The Life and Works of John Rennie (7 June 1761 – 4 October 1821)

John Rennie Portrait

John Rennie’s work on canals, aqueducts, bridges and dockyards mark him as one of the greatest engineers of his age. Even today, 200 years after his death, one cannot travel far in the United Kingdom without encountering something that was of his design or construction, or on which he was consulted for his advice. Rennie’s greatest monuments are his projects, many surviving still.

John Rennie was a man of his time. His lifespan coincided with the Industrial Revolution and his talents were spread over a wider field than many of his contemporaries – as a pioneer of mechanical engineering and steam power as much as the civil engineering feats for which he is, perhaps, better known. In his mature years there was scarcely a major project on which he was not consulted, although he did not seek formal recognition or national honours.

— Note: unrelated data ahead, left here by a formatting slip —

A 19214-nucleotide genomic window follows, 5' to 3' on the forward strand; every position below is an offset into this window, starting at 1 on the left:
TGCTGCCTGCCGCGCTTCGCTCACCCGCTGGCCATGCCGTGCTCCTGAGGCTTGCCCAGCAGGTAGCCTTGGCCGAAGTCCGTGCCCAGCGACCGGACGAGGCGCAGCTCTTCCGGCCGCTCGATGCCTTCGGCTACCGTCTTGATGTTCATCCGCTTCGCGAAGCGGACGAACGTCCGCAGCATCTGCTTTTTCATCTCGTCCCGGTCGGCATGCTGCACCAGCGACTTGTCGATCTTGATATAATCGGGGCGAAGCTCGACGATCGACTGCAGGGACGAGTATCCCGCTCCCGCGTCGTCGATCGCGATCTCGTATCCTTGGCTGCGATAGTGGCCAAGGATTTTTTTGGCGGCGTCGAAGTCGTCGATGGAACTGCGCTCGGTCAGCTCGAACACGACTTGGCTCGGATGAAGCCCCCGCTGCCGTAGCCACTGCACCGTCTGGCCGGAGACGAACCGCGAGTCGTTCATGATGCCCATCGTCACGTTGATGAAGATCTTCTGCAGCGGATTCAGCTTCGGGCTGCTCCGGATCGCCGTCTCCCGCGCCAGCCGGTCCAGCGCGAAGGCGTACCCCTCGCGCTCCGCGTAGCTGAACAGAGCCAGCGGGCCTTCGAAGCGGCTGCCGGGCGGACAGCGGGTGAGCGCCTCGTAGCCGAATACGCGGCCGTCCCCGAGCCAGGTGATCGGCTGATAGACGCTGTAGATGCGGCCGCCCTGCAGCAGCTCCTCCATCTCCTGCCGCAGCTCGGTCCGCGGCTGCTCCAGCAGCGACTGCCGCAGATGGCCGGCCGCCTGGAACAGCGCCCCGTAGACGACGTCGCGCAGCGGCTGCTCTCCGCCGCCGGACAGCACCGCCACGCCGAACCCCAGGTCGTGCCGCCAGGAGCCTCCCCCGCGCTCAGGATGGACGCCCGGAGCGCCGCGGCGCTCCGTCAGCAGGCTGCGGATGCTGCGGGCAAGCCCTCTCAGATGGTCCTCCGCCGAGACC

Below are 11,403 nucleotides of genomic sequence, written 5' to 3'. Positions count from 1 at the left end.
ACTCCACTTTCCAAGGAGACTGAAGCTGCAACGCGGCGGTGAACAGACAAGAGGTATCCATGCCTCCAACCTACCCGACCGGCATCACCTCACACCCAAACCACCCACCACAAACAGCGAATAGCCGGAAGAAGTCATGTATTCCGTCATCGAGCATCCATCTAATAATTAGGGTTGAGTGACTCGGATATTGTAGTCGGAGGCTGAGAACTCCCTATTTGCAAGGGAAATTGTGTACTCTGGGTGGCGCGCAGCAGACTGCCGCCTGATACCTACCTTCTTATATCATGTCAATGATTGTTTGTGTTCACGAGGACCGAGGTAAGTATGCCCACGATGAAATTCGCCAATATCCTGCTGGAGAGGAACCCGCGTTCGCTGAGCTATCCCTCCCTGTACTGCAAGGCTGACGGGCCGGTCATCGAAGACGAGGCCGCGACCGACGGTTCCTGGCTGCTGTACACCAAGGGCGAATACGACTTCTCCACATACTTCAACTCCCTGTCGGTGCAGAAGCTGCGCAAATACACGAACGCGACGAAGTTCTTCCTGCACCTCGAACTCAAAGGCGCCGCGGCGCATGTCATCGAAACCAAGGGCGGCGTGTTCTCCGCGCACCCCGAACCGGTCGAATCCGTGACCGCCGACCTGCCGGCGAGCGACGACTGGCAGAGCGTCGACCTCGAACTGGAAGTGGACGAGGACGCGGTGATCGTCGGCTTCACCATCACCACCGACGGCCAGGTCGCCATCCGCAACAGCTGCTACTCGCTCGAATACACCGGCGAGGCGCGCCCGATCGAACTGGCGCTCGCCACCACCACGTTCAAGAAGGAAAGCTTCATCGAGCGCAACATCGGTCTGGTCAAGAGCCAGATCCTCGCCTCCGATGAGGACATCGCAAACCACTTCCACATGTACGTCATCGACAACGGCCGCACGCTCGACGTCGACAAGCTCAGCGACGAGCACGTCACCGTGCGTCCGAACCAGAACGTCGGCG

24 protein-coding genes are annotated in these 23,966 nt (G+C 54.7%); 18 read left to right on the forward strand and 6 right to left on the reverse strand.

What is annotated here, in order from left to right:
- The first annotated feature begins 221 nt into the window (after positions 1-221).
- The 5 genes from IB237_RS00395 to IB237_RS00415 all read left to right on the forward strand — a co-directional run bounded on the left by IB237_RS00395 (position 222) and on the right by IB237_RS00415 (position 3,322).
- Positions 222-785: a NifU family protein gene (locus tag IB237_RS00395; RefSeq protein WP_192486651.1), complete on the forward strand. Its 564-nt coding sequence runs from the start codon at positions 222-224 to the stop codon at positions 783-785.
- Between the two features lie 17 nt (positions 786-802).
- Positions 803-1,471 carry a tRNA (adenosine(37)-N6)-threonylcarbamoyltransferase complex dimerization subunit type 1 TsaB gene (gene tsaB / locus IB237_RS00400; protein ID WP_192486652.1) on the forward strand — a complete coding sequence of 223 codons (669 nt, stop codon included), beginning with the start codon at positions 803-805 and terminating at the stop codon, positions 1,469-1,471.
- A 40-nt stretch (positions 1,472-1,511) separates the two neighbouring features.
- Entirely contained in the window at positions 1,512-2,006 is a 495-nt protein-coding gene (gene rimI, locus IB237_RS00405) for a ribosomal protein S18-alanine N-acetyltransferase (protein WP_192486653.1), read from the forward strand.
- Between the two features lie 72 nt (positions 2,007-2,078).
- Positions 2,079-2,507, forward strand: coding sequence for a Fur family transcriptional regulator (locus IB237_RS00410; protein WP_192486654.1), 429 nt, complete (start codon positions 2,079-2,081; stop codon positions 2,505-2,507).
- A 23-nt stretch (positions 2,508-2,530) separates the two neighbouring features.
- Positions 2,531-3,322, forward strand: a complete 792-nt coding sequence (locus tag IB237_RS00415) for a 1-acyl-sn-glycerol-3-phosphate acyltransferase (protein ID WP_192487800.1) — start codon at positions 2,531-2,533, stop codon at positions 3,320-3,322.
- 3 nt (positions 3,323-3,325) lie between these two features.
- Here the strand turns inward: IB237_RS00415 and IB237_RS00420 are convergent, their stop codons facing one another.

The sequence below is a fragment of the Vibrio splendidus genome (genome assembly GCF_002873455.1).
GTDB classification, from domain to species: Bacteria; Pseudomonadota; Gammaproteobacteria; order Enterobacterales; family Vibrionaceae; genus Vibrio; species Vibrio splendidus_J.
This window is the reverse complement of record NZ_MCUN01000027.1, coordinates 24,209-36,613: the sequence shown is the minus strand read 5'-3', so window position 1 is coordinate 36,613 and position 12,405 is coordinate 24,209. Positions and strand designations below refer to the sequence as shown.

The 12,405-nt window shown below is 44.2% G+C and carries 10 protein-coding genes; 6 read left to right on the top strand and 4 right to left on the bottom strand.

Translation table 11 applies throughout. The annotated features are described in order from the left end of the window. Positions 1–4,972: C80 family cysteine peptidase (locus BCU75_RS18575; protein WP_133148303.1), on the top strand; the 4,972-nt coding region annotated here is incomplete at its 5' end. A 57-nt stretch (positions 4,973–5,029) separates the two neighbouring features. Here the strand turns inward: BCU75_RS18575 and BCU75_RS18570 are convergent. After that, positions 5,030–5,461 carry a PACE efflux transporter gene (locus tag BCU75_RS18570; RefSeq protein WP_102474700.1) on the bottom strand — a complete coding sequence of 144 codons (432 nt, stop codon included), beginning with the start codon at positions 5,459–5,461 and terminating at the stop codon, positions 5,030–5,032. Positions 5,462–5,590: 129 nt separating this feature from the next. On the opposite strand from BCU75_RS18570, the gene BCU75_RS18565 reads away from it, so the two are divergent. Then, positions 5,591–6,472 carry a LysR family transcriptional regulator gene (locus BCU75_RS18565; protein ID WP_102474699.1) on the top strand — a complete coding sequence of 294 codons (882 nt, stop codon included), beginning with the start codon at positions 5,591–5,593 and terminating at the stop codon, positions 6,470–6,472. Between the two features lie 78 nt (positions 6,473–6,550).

As a community of engineers with a passion for historical engineering and its continuing importance in modern life, the Institution of Civil Engineers’ Archives and Historical Engineering Works Panels have joined with contributors from a wide range of heritage and community organisations to celebrate the life of this remarkable man. This website brings together stories of his life and career together with a map of all of his projects and ideas for places to visit to find out more.

Professor Gordon Masterton OBE DL FREng FRSE FICE – Chair of Panel for Historical Engineering Works. Past President of the Institution of Civil Engineers

Sue Threader BEng (Hons) CEng FICE – Member of ICE Archives Panel

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